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Remembering our Nomads

As we look back and reflect on the attack at Khobar Towers 20 years ago, I want to share a small look into the work life of one of the victims, Airman 1st Class Brian McVeigh.

 

Brian and I have lot in common. I too was an F-15 Eagle crew chief. We’re often called “Eagle Keepers” and we stand out in a crowd with our dirty boots, oil-stained hands, the pungent smell of jet fuel coming from us and our gruff demeanor. We take great pride in our job — crew chiefs are some of the toughest, smartest, thickest-skinned, hardest-working and proudest individuals of anyone who calls themselves Airman.

 

My first assignment was at Eglin Air Force Base with the Nomads of the 33rd Fighter Wing just seven years after Brian was there. The jets we had were battle hardened, some still had desert sand inside the cockpit. It was there that I developed a strong sense of pride in the eagle and shared work on the jets Brian maintained. I saw the deep history of the Nomads as I worked long hours maintaining the aircraft and walking the grounds of the wing. Not much sticks out about the grounds of the wing, but the Nomad Memorial to the Khobar Towers’ victims does.

 

Every year the Nomads hold a memorial service in honor of the 19 Airmen who lost their lives in the bombing at Khobar Towers. As a young Airman the weight of their sacrifice took some time to sink in. It was not until my first deployment to Iraq that I gained an understanding of it: the dedication, the Nomad pride. You see, when we deploy the shifts don’t end when the clock hits 12 hours. We proudly worked well past the duty day to keep our Eagles battle-ready for their around-the-clock mission. Our enemies seldom stopped, so neither did we.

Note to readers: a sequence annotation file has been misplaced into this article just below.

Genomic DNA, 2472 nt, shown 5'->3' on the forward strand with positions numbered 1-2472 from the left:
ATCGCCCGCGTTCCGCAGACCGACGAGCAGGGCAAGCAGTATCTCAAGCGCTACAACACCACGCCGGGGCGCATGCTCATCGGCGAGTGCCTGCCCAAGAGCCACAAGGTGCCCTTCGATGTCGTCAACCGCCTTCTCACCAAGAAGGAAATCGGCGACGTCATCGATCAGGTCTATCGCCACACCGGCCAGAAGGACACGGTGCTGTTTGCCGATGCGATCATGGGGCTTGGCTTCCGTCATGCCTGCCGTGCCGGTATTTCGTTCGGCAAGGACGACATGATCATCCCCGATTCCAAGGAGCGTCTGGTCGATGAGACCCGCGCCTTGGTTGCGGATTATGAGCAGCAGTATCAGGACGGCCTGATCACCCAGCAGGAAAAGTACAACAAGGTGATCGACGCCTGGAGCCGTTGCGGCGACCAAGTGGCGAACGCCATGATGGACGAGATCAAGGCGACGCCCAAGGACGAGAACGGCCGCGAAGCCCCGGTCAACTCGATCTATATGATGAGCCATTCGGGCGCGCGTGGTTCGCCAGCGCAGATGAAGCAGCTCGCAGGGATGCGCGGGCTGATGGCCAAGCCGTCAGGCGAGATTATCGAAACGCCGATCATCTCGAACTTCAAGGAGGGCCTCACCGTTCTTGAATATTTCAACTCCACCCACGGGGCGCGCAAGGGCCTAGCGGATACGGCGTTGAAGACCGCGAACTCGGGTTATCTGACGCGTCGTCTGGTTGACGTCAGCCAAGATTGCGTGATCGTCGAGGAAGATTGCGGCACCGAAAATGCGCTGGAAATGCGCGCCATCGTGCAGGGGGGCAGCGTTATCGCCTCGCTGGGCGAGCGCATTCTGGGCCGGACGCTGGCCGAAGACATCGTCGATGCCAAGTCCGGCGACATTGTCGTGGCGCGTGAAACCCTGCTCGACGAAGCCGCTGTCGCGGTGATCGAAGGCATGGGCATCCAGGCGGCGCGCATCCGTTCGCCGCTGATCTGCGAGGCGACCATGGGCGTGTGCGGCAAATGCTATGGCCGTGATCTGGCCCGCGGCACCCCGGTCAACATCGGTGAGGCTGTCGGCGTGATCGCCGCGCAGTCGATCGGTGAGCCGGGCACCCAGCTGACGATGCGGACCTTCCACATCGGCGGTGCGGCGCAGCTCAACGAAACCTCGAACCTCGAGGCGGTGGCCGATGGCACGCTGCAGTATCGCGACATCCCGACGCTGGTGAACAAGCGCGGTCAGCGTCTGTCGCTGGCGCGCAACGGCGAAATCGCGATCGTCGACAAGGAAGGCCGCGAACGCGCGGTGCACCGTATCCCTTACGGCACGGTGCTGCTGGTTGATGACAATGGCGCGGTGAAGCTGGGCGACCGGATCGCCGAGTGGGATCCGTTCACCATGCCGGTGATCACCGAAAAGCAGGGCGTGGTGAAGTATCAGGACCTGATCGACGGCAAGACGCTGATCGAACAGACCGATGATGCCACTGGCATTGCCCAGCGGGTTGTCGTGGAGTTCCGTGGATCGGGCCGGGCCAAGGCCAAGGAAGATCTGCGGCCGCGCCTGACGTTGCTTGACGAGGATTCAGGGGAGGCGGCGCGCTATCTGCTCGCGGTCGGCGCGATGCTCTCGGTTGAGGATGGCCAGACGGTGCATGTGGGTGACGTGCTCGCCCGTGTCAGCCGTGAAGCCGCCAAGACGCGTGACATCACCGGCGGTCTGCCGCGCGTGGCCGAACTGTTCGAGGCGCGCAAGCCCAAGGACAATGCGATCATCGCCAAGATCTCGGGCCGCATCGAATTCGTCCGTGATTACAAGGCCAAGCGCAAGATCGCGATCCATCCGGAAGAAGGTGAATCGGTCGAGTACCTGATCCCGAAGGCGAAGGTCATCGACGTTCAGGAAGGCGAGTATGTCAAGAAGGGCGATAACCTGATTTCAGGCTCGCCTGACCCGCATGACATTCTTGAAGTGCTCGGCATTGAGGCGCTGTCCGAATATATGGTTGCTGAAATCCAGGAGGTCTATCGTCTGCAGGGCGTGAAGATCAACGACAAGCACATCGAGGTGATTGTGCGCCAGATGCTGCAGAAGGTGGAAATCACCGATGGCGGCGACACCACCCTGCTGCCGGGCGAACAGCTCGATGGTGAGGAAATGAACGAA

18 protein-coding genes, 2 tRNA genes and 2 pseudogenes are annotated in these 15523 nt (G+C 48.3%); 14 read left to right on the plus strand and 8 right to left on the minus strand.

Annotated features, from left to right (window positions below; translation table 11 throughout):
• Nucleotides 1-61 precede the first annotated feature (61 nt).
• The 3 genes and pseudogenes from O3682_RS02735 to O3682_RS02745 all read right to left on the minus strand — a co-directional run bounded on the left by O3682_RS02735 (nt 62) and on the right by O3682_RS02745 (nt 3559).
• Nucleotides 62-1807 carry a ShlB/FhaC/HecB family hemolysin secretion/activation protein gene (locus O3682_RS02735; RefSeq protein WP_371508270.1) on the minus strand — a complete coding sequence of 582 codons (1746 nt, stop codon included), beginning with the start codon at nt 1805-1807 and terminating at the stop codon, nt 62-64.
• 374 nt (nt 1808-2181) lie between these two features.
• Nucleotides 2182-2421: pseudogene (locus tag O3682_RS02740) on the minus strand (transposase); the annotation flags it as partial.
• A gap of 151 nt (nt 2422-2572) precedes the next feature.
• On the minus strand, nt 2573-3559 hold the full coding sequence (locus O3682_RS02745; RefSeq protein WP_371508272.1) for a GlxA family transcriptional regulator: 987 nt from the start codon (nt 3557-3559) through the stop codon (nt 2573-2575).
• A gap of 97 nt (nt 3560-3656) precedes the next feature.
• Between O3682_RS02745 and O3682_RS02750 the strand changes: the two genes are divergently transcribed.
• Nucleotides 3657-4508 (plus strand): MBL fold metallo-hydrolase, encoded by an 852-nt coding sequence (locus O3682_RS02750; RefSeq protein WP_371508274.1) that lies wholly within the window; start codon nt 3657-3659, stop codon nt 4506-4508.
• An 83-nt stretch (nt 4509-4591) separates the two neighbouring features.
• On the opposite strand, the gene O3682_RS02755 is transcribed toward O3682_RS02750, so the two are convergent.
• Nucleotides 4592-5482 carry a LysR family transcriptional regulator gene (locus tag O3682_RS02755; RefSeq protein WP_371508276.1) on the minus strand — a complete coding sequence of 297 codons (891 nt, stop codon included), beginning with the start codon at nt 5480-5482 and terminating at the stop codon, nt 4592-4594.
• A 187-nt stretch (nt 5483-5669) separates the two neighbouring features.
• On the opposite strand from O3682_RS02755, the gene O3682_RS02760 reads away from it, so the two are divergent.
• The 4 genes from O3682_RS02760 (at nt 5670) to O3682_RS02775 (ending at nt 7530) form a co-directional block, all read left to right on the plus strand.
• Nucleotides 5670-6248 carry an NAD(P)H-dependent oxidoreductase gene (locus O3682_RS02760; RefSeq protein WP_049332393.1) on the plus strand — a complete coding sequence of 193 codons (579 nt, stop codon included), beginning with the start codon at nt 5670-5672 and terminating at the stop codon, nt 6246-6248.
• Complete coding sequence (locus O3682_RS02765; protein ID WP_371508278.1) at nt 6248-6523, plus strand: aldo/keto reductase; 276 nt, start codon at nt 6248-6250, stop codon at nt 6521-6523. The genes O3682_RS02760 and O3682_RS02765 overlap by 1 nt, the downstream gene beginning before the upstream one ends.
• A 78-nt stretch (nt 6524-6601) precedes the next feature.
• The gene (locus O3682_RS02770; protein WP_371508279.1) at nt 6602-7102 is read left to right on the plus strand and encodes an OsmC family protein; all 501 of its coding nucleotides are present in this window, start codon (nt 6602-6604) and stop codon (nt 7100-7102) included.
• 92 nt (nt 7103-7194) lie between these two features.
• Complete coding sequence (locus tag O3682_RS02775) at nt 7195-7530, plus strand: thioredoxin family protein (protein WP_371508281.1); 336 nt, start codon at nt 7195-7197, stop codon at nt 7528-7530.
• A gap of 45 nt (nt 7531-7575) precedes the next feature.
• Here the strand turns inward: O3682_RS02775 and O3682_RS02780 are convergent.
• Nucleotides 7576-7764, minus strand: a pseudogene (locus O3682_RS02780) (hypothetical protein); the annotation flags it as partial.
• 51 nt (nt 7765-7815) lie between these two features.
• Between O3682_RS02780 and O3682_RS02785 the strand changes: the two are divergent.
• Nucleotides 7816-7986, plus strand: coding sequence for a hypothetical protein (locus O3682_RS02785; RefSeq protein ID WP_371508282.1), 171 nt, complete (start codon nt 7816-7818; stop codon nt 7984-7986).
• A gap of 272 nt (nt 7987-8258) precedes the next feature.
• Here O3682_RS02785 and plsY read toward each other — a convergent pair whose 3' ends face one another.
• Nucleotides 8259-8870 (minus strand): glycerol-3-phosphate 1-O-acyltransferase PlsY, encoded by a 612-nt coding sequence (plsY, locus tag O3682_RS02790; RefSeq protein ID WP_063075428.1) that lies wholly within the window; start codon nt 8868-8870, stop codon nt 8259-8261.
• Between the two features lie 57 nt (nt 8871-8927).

In my mind’s eye, I can see Brian standing in front of his aircraft, one that was probably many years older than he was. I can see him crouched in front of the nose, walking around the wings, doing final checks to launch it out on another mission to sustain air superiority. It gives me chills to know I followed in his footsteps and pride to know I carry his legacy on.

 

Brian was a Nomad; he was a hard and dedicated worker. His pride was rooted in his job and it’s that way for all of us. Especially when we take the fight to the enemy like Brian did. There’s something about putting that much metal into the air fully-loaded with munitions and seeing it come back empty. That’s all the motivation that a crew chief needs to get back at it the next day.

 

A few years ago an Air Force retiree told me to avoid the three C’s when signing up for service — cops, cooks, and crew chiefs. Of course, at this time, I had already staked my claim as a crew chief on one of the greatest airframes known to man at the time, the F-15 Eagle. He looked down at my dirty boots and asked me what I did in the Air Force. I chuckled and told him I was one of the three C’s. We laughed together as he told me he was, too. He had retired as a crew chief after 24 years. With a strong handshake and a pat on the back, he told me “don’t stop until you are the best crew chief on that flight line.” I didn’t. I am now part of the team that stood up the F-35 program for the DOD, a pretty humbling job.

 

It’s Airmen, crew chiefs and Nomads like Brian that keep me focused and driven. His sacrifice reminds us that freedom has a price. Brian reminds us, even 20 years later, young men and women are volunteering to go overseas and defend our nation and its allies. There is pride in the job that Brian and I share. I believe this dedication will stand here, years from now and inspire people as it inspires me today.

 

I mentioned the annual service the Nomads hold for our fallen brethren. It’s held at a memorial we built in honor of Brian and the 18 other Airmen who lost their lives. Brian has a quote under his picture that reads, “With the heart of a boy and the strength of two men, you embraced a life brand new. You were a loved one, a peer and a good friend. And we shall not forget you.”

 

Thank you for remembering our Nomads who have ceased their wandering. Never forget the price they paid.